What Makes Young Adult Novels So Appealing?

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Here are Five Elements of Young Adult Stories that Resonate

I may be twenty-three with a bachelor’s degree, but my favorite category of fiction is young adult. Am I an overgrown teenager in denial about my adult status, desperately holding onto my youth? No. Am I a passionate reader and writer endlessly enthralled with the universal longing and frustration that is the coming-of-age process? Yes – absolutely, a billion times yes. 

So what is it exactly, about the young adult category that speaks to my heart more than anything else? To be completely honest, I’m not entirely sure. I think it has something to do with the fact that I’m still very much coming-of-age myself. It could be the plot lines of YA are often much more nuanced and creative than most adult books. Regardless, I just about exclusively focus on young adult books for leisure reading.

It’s safe to say that I’m somewhat an aficionado of all things YA. Below, I’ve outlined the five elements that I’m convinced are crucial for a successful teen-centered plot:

1. Romance in Young Adult Stories

Hormones are always, universally, a part of growing up. And with those, come all those fuzzy feelings that are amazing, confusing, and downright frustrating. I’m not saying it should be graphic – I’ve actually found the most impactful romance scenes leave a lot to the imagination. Plus, since YA books are geared toward the teen audience, they’re better off leaving most of the heat for new adult or adult novels. 

The one caveat I have about YA romance is that it should feel real. As much as I love books by John Green, those romances are often so idyllic that they can be a bit irritating to read (unless you’re in a particular mood for the fluffy, soft, mushy-gushy glittering fairytale stuff). I love reading and writing romance that highlights the grit, anxiety, and immaturity that comes with the developmental ages.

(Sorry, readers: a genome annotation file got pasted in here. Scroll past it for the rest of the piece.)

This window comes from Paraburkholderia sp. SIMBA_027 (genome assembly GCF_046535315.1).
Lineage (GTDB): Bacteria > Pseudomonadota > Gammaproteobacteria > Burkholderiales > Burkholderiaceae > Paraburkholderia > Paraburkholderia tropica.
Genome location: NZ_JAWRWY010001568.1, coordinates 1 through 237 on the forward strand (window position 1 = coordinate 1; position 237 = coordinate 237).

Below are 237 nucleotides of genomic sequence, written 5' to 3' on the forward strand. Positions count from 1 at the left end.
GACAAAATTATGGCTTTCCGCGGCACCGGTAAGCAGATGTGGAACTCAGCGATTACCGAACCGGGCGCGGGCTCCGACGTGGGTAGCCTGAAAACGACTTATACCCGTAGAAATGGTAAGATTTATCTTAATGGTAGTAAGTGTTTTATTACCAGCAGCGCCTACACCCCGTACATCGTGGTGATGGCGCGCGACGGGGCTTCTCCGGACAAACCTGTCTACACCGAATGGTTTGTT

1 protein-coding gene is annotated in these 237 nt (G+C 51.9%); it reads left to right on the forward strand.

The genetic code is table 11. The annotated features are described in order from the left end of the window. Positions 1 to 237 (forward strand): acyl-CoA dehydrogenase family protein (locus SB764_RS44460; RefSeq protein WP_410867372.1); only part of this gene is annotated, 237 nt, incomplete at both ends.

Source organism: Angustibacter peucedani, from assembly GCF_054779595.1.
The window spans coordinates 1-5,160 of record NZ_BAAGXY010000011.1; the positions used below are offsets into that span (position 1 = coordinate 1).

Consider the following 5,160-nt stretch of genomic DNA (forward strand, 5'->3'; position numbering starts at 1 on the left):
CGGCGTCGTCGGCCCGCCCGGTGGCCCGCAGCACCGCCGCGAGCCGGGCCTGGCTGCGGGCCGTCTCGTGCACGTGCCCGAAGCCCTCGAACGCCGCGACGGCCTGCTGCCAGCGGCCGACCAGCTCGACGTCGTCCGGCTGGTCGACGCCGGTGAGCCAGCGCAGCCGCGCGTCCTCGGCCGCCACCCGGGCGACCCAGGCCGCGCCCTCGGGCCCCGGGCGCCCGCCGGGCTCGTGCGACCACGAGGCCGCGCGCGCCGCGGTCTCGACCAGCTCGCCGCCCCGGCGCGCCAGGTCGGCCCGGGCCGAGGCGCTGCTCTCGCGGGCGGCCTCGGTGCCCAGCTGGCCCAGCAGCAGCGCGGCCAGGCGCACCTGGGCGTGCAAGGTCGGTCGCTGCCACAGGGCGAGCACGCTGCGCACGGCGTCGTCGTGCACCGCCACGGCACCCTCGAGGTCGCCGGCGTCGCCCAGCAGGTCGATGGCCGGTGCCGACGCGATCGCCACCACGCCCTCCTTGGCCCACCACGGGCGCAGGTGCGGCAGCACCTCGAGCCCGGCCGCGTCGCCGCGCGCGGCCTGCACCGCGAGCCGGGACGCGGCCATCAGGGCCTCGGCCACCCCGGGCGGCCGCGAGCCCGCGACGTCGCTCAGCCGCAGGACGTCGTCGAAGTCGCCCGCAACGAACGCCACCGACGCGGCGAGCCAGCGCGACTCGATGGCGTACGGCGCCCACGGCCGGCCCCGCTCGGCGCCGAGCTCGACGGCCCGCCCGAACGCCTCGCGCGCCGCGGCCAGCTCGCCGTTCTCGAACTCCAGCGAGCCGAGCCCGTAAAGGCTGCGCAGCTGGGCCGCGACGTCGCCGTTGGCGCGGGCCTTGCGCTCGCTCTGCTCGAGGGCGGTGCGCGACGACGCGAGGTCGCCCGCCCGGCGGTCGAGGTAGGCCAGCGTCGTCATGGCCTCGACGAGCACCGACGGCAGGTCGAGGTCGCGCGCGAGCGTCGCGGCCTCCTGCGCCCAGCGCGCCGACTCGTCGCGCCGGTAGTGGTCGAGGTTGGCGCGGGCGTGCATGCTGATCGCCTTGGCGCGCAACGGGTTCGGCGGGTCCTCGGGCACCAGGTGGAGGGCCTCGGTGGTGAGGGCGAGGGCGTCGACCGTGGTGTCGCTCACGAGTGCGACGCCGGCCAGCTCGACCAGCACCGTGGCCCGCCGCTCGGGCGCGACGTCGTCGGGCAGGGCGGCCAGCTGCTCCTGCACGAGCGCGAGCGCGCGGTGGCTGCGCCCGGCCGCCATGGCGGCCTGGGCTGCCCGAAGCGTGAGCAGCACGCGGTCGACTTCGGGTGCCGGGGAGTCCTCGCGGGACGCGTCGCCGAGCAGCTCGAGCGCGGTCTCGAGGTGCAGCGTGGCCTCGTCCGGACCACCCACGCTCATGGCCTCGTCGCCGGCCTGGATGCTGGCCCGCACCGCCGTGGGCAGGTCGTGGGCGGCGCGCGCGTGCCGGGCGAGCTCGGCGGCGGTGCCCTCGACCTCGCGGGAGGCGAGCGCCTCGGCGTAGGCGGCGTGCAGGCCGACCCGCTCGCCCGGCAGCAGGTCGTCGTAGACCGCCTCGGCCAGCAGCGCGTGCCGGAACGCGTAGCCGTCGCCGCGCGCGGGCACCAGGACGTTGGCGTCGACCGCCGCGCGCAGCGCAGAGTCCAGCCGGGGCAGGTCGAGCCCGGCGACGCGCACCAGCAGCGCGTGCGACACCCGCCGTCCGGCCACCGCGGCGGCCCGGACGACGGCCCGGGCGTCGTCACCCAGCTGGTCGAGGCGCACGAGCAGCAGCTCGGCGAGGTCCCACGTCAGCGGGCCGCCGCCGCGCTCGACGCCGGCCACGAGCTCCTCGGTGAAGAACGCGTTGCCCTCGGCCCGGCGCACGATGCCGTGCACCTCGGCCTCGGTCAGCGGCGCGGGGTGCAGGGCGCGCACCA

The more awkward, the better! Bonus points if you can work in a sloppy kiss fumbled up by braces or some other equally depressing orthodontic contraption. If you’re interested in writing romance for adults, check out this post: Want to Write a Romance? Here’s What You Need to Know.

2. Self-Discovery

It sounds cliché, I know, but the “finding yourself” trope is a crucial one. Teenage brains are so busy redirecting overwhelming emotions and functioning in new ways, that it’s notoriously easy for characters to lose themselves in that process. I personally, have adopted a greater emphasis on the sense of “becoming” versus “finding” yourself. But at the end of the day, your character has to make this journey alone. Maybe they experiment with new hobbies, social groups, or ideas that change their worldview. Challenge what they believe, feel, and desire by flipping everything upside-down. 

3. Friendships

Most teenagers have at least one bestie. It’s a common YA trope, but it also signals a lot about your character. Are they a loner with one frenemy who sticks around despite the insecure protagonist who keeps pushing them away? Or are they a social butterfly with the whole school watching their every move? There are endless opportunities to signal personalities and social dynamics through a structured friendship context. 

4. Dilemmas

Make your character feel like they’re stuck between a rock and a hard place. Maybe their dream is within reach, but they’d have to blatantly upset their family to achieve it. Or maybe they’re offered a unique opportunity, but it collides with their personal beliefs. Make them squirm. A little pressure produces diamonds!

5. Lessons Learned

That being said, don’t start preaching at your character or have them speak directly to your reader. Push those developing brains into a new direction that challenges them, and then have them emerge through the other end with a new perspective. 

The best life lessons emerge from a struggle – be it dashed dreams, loss, or failure. Put your protagonist through the wringer, and let them see what they’re made of. At the end of the day, they’ll be better for it. Or not, if they’re especially awful, but that might just mean they’ve become your antagonist after all. If that happens, I’d recommend rearranging your character dynamics to let your baddie be absolutely despicable. This way, your darling protagonist can truly shine, even if it’s a different character than you originally intended. 

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